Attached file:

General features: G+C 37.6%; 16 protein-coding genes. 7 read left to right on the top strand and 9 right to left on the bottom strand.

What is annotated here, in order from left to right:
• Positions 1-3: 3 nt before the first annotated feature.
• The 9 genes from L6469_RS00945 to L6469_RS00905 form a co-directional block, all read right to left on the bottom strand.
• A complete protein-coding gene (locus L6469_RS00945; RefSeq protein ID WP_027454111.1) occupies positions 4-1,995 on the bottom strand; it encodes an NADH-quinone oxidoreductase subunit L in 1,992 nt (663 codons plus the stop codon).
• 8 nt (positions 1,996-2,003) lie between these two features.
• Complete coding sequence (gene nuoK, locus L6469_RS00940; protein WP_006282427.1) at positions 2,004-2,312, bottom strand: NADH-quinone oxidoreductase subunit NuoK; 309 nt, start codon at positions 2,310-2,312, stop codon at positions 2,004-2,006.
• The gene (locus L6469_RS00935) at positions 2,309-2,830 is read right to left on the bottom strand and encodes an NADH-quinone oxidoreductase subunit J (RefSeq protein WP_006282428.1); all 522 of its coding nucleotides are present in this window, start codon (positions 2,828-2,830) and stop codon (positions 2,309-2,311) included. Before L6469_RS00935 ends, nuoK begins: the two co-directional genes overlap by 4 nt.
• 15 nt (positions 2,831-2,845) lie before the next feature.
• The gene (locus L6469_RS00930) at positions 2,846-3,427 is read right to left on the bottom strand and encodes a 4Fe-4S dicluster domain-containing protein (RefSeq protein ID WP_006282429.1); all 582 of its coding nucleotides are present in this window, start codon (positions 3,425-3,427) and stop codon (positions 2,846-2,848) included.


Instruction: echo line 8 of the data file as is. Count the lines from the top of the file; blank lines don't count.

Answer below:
• The gene (locus L6469_RS00935) at positions 2,309-2,830 is read right to left on the bottom strand and encodes an NADH-quinone oxidoreductase subunit J (RefSeq protein WP_006282428.1); all 522 of its coding nucleotides are present in this window, start codon (positions 2,828-2,830) and stop codon (positions 2,309-2,311) included. Before L6469_RS00935 ends, nuoK begins: the two co-directional genes overlap by 4 nt.